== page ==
Your Healthy Family: Inside Trauma Training - KOAA.com | Continuous News | Colorado Springs and Pueblo

Your Healthy Family: Inside Trauma Training

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Dr. David Steinbruner learned the principle, “train like you fight - fight like you train” while serving in the military.  It is a principle he has carried forward into his medical practice as an emergency department physician at UCHealth Memorial.

"In the past, we trained on real people, with residents and interns having attending doctors next to them.  Nurses who were more experienced were working over the nurses who were not, while working on real patients, and that's how they trained.   What we are doing now is using these very complicated and advanced mannequins, and we are able to train in a very real fashion before we ever touch a real person," Steinbruner said.

When UCHealth Memorial wanted to step up their game, they knew they had to step up their training to increase their trauma patient care. UCHealth Memorial trauma surgeon Dr. Brian Leininger stated, “We started doing this about five years ago when we realized that we wanted to deliver a level of care for trauma patients here in Colorado Springs that was equal to that of any one major high power trauma center in the country.  Once a month we do this, and the operating room and the emergency department get the chance to do a lot of things on a trauma patient and doing it right and doing it fast."

Dr. Leininger says these training sessions are far from the yelling and chaos usually depicted on TV shows.  "There is a natural tendency, when somebody is badly hurt and needs lots of things to happen at once, for people to get excited and to get anxious and sometimes not be able to coordinate between each other and get things done."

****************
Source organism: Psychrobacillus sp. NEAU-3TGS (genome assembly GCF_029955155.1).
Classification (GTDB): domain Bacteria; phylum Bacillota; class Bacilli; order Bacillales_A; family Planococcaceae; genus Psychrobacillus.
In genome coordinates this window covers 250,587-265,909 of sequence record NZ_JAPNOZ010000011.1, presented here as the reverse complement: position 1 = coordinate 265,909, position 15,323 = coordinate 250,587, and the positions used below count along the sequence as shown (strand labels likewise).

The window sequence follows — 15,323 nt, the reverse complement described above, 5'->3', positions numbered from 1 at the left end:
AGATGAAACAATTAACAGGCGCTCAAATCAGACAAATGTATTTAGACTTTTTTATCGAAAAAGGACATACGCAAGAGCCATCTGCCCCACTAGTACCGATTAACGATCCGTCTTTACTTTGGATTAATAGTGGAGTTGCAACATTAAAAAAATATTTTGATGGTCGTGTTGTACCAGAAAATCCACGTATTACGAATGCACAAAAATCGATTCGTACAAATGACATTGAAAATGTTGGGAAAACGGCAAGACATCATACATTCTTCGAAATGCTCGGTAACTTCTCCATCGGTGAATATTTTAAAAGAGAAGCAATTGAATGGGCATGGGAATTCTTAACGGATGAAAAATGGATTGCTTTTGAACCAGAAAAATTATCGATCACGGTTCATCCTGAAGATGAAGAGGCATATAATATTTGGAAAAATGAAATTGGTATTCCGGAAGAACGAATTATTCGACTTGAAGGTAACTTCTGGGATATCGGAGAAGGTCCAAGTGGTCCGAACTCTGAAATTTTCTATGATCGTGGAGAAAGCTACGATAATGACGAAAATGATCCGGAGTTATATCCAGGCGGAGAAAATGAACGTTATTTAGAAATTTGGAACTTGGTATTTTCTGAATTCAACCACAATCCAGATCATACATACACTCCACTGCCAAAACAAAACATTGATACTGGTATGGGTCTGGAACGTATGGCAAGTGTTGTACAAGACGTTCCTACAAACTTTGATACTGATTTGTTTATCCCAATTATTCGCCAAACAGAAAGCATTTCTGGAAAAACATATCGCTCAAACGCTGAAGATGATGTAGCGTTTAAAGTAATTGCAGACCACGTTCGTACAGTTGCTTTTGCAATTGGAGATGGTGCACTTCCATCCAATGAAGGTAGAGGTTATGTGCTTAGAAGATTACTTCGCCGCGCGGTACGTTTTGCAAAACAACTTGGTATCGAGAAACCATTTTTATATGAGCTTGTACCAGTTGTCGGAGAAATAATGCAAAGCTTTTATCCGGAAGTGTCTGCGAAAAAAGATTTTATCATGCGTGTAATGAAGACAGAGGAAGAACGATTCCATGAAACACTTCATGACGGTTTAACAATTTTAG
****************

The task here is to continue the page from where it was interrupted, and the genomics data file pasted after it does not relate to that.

Dr. Steinbruner says conducting these training sessions in a calm manner is key for these medical professionals to hone the skills that truly can put patients at ease in a crisis.  "You don't yell for things, everyone should know what they are going to do because they are all professionals and they know what to do.  We have trained and have a system in place, so everyone is very adept at knowing where we are about to go.  Ideally, when we do these resuscitation trainings, I speak very little, because everyone knows what I want to do, and it's very calm.”  

While perfection is the goal, Dr. Steinbruner says a successful training session should not be perfect.  “At the end of the day, we should have some road bumps; we should have challenges.  We will continue to do this, and we want it to fail on some level so we know where to get better.  

“We're the ones at work. It's your emergency, not ours.  You want us to be calm collected and relaxed.  I won’t say you want us to be having fun, but you want us to be enjoying the fact that we are helping you. There is no reason we should be stressed out about that.  Are we stressed out about a little kid who is sick? You better believe it.  However, we are going to fake it till we make it, we are going to make sure that we understand how to do our job so well that you never see us stressed, and you are calm and relaxed because you know you’re in good hands."

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